By now, anyone who has been in the area of Wickenburg Community Hospital has seen WE O’Neil signs on the fences around two major construction projects.
WE O’Neil is the general contractor for the hospital’s new surgical/diagnostic center and a second medical office building.
WE O’Neil was founded in 1925 in Chicago by William E O’Neil, and has remained a family and employee owned company since then. Now with locations in Phoenix, Tucson, Los Angeles, Ontario, California, Denver, Chicago, and Brentwood, Tenn., the company is widely known for large-scale construction projects as well as smaller facilities such as the hospital addition in Wickenburg.
The company’s website shows a multitude of projects completed by WE O’Neil. Bass Pro Shops Outdoor World in Mesa, Bellmont Village Scottsdale, Arizona Cancer Center in Tucson, and the Ritz Carlton Resort at Dove Mountain in Phoenix and Tucson are a few of the projects in Arizona. Numerous hotels, apartment buildings, schools, churches, fitness centers, youth centers, fire departments, casinos, airport building and other projects have been completed under WE O’Neil
The expanse of the company’s collective accomplishments did not prevent it from bidding the relatively small project at Wickenburg Hospital. “We really like working in rural communities,” WE O’Neil President John Hobbs said while visiting the Wickenburg project recently. He mentioned the company recently completed a medical office building in Sierra Vista and is constructing one now in Yuma.
Project Superintendent Mike Gillis, originally from the Chicago area, agreed building in smaller communities has advantages, “The people here are great. The Town has been awesome. Everyone works with you, rather than against you,” he said.
Work is already underway for both buildings in Wickenburg. After a $7.5 million capital campaign and a subsequent loan from the USDA, community Hospital broke ground on a diagnostic/surgical center, which will adjoin the existing hospital, as well as a second medical office building on rose Lane across from the hospital’s emergency entrance. Gillis said working on an existing facility presents challenges in that the operation of the hospital should not be interrupted despite the need to move things like the power lines and the oxygen tank which currently service the hospital. Additionally, the landing pad for the helicopter is just across the fence from the construction site, so each time a flight comes in, the crew must secure all of its materials from the winds whipped up by the chopper and move to a safe location as the helicopter lands or takes off.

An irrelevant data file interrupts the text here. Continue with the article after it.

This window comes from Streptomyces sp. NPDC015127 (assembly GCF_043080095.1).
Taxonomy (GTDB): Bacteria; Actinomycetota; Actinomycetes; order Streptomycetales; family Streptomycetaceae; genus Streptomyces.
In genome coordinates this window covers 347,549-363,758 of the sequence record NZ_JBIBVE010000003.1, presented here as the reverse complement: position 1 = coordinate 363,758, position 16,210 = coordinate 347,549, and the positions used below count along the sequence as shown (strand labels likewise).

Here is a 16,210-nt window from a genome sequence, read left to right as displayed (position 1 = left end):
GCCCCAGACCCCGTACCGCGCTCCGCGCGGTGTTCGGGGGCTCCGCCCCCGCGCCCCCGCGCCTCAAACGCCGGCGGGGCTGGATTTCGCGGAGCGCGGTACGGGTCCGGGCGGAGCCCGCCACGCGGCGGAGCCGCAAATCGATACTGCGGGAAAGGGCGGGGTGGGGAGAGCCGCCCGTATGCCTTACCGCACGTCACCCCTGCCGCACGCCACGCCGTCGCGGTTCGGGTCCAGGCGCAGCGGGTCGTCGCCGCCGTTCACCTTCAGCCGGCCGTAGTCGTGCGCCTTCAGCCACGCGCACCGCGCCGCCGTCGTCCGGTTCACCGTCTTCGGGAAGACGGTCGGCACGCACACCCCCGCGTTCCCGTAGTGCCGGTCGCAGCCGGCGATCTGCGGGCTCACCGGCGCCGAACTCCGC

In addition, noise management, dust abatement and other considerations are primary concerns as construction proceeds. “We want to be invisible, but we know that won’t always be the case,” Hobbs said. “A lot of hours are spent talking about what is needed and using the collective knowledge of all who are involved to best solve the challenges.”
Gillis is confident the impact on day-to-day usage of the hospital will continue to be minimal. Already, much of the utility work is done, as about 15 workers have been preparing the building pads. In the near future, about 30 workers will be on site daily, and as many as 50 during the height of construction. Gillis said about 35 subcontractors are participating in the project. While most of the building contractors are from outside the Wickenburg area, Gillis noted they are using local businesses for some of the necessary services such as portable toilets, dumpsters, and rock delivery, as well as workers purchasing supplies in local stores and eating at area restaurants.
Both WE O’Neil officials attended the groundbreaking, and they look forward to unveiling the new buildings to Wickenburg. “These will be more than just medical buildings; they will be beautiful facilities, something the community can really be proud of,” Hobbs said.
As of now, both buildings’ schedules are on track. The medical office building is expected to open in Spring 2016, and the surgical/diagnostic center will be completed approximately 60 days later.
Published originally in the Wickenburg Sun | Written by Jeanie Williams Editor Wickenburg Sun